Whether you’re interested in the birds and the bees, or butterflies, hedgehogs, frogs and other insects, creating a haven for wildlife in your garden is pretty straight forward. With a few simple tweaks you’ll see a huge increase in visitors without compromising on the way your garden looks. Not only that, but with much of the British wildlife struggling to survive as a result of eroding habitats, climate changes and diseases, making your garden homely will go a long way towards continuing their existence.
It’s worth being quite tactical about approaching the plants you have in your garden if your main objective is to attract wildlife. Plants and trees that will provide flowers throughout the seasons to keep pollinators happy. British butterflies rely on foliage for food and particularly enjoy white, pink, purple, blue or yellow flowers while birds love plants which provide berries and seeds.
Our top design tips
- Don’t feel that your garden has to be wild to attract wildlife. Even the most formal gardens will be appealing to the sort of creatures you’re keen to draw in – so stick to the designs you love, but make a few adjustments here and there.
- Create a varied habitat that has a combination of light, shade and hiding places for birds, mice and voles by using a range of different plants in one area of beds and borders. You can plant larger trees towards the back of beds and smaller growing shrubs at the front. Amongst the space in between plant a range of flowers and there’ll be plenty to interest smaller mammals and birds.
- Hedges, bushes and shrubs all provide shelter and food so it’s a good idea to grow a mixture of these in any wildlife garden. Using numerous varieties will attract a number of different types of wildlife. Holly and Yew will attract typical nesting birds, while those with berries will provide an interesting diet for others, and all greenery will make the perfect home for insects and a huge range of smaller mammals.
- Flowers are the obvious ways to attract bees, butterflies and other insects, so it’s important to pick those which will provide pollen and nectar for as much of the year as possible.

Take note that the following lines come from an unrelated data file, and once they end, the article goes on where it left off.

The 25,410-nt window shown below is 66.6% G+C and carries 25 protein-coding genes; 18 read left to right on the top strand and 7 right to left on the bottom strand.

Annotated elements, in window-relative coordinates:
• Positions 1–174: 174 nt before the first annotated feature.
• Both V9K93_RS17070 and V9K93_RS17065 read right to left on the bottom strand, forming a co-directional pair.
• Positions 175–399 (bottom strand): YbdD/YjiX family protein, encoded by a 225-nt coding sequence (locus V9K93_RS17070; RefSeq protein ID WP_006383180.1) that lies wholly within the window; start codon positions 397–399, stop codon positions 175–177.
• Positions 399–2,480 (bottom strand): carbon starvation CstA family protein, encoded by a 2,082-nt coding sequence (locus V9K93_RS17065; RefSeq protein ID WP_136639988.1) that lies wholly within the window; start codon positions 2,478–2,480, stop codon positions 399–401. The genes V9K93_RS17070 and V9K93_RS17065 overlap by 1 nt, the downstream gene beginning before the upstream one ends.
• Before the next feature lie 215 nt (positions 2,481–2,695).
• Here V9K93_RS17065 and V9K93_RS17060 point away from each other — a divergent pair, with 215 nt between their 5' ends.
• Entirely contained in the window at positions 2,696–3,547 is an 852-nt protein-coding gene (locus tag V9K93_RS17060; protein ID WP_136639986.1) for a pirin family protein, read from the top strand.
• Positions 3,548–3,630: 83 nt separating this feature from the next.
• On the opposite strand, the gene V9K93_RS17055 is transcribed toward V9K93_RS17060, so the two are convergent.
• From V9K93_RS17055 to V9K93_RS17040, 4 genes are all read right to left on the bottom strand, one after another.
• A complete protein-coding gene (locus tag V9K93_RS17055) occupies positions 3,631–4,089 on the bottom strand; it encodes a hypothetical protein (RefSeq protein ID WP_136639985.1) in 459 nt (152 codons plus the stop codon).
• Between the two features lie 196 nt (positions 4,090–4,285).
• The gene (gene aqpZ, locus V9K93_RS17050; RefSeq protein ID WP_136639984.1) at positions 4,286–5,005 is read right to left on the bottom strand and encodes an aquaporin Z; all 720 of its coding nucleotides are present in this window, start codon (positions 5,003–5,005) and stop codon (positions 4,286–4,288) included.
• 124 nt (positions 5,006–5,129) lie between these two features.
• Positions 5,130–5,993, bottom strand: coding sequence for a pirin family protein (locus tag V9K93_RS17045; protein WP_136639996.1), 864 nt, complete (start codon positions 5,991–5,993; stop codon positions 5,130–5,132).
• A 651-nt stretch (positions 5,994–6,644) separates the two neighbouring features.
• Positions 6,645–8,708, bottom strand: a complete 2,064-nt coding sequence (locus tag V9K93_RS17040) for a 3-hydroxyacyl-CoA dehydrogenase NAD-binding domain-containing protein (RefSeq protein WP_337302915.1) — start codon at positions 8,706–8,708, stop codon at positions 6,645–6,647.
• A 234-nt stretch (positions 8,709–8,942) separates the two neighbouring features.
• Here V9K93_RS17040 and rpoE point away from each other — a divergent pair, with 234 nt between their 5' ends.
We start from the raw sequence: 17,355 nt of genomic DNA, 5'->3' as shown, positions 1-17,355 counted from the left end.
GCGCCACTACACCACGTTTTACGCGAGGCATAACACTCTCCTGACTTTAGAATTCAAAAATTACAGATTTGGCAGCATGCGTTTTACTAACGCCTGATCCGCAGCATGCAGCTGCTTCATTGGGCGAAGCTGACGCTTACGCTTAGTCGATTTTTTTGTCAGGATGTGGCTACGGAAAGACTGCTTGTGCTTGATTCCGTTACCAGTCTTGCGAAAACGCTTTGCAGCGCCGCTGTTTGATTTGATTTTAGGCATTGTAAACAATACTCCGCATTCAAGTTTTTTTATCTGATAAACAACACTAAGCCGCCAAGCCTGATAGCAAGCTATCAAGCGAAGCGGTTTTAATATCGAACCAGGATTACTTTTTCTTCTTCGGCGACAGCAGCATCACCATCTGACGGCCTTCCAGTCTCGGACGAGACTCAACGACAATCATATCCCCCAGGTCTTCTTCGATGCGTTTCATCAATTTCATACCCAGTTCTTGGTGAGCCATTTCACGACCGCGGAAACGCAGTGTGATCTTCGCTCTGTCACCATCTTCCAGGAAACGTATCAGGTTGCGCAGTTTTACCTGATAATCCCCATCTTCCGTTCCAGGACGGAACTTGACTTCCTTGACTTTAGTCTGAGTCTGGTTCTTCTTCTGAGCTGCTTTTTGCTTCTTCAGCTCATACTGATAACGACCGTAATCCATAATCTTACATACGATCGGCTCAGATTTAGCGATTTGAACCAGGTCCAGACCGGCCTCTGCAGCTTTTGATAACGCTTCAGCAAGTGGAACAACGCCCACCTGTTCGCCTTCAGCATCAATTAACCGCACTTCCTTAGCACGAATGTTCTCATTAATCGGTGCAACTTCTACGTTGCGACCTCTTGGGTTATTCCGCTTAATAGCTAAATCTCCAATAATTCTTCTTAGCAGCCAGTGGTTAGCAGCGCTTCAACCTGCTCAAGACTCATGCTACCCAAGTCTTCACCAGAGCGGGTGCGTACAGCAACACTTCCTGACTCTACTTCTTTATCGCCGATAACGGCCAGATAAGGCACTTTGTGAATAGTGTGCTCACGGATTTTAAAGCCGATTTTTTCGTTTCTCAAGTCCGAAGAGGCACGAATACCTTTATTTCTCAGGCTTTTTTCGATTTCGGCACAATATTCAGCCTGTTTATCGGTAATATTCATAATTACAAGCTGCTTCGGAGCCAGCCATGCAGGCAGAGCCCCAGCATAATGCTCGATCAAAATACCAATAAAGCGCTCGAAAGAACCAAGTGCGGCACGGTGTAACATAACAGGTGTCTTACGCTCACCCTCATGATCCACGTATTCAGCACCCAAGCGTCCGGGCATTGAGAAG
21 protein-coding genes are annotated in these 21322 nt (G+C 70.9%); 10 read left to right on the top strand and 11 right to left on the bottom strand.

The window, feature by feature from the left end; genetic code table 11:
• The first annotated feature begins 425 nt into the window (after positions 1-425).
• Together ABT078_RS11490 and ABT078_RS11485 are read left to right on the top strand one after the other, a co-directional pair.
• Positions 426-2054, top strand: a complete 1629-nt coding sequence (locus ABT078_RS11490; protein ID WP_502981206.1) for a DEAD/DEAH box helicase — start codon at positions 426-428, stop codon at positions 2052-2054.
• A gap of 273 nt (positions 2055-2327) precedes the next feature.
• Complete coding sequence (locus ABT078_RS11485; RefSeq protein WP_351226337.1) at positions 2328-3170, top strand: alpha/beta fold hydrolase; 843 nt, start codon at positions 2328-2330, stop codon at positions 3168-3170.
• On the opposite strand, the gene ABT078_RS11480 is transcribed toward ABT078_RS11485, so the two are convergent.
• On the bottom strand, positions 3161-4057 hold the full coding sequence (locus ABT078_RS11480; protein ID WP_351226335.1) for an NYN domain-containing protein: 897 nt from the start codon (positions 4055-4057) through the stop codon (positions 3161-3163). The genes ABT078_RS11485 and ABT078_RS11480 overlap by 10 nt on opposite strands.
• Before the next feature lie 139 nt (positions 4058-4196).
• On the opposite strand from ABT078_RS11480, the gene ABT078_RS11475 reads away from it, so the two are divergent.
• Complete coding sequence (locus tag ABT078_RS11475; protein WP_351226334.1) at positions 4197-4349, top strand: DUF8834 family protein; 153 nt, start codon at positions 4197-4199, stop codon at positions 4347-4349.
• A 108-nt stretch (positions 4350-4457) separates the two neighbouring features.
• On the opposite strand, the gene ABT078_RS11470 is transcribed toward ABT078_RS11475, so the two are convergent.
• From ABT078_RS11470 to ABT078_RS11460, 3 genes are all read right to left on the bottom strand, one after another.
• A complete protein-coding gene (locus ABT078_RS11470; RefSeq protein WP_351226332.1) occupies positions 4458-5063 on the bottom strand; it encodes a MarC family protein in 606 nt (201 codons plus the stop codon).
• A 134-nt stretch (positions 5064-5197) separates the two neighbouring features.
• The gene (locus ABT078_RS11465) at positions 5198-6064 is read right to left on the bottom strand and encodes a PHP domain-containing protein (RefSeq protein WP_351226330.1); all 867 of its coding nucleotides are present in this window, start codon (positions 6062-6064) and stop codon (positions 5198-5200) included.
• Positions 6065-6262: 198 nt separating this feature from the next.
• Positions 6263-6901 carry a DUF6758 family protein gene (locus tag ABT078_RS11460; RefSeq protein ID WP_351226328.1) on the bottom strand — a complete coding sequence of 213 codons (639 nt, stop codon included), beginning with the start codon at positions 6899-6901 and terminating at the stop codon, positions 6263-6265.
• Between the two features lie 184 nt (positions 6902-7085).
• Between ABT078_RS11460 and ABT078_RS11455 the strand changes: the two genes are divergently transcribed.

- If you have the space, time and inclination, a pond will make your garden an inviting prospect for amphibians like newts and frogs, but if not, a container of water or an upturned dustbin lid filled with rain water is enough to draw a few in. If you do have a pond, make sure it has at least one sloping side for easy access and remember they don’t need as deep water as you might think.
- More uncommon wildlife such as bark beetles and many species of fungi love an area of partially buried dead wood that is unpainted and unstained. Wood piles also make the ideal hibernation spot for many larger mammals. These can sometimes look unsightly, so consider tucking them away in a corner.
- Your garden doesn’t need to be a mess to attract wildlife but you’ll find that not being too tidy can certainly help draw in visitors. Piles of leaves and plant debris can provide food and habitat for a wide range of species, while leaving perennials uncut over winter can create shelter for hibernating insects.
- If you’re not too worried about keeping your garden perfectly tidy at all times, consider allowing a patch of grass to grow more wildly. This will create the perfect place for insects to lay their eggs and wild flowers such as cornflower, cowslip and foxglove will attract lots of insects. If you’re keen to get butterflies in your garden, a nettle patch is good way to attract them.
- You can also scatter wildflower seeds to create spot of meadow land in your garden. 96% of diverse, species-rich meadows have been lost since the 1950s so creating one in your garden can be really helpful to wildlife, particularly insects, and they’re exceptionally low maintenance.
- Rock gardens are the perfect spot for hibernating reptiles and amphibians. Try to recreate their natural habitat of steeply sloping ground, cliffs and rocky areas with gravel and rocks and you’ll be sure to draw in the crowds, along with mason bees and a range of other insects.
The finishing touches
There’s a whole world of finishing touches for a wildlife garden. Providing food and water for birds all year round is essential as they’ll come to rely on your offering, so bird baths and feeders that are regularly defrosted and filled will make sure the birds keep coming back.
The number of hedgehogs in the UK is rapidly declining, but a hedgehog house will help your prickly friends to survive the winter, especially if your garden is tidy and provides limited cover.
You can also create a bug hotel too (especially fun if there are children involved) by experimenting with a range of materials such as bricks, dead leaves, woodchips, soil and hay stacked on top of each other. Remember that insects thrive in areas that have cool and moist conditions with some sunlight so a dappled area beneath a tree is recommended.
Lastly, remember to avoid insecticide unless essential – killing off the bugs you don’t want will also kill off the bugs you do want. Use natural and organic solutions for pests and you may even find that some of the good bugs take care of the bad ones for you too.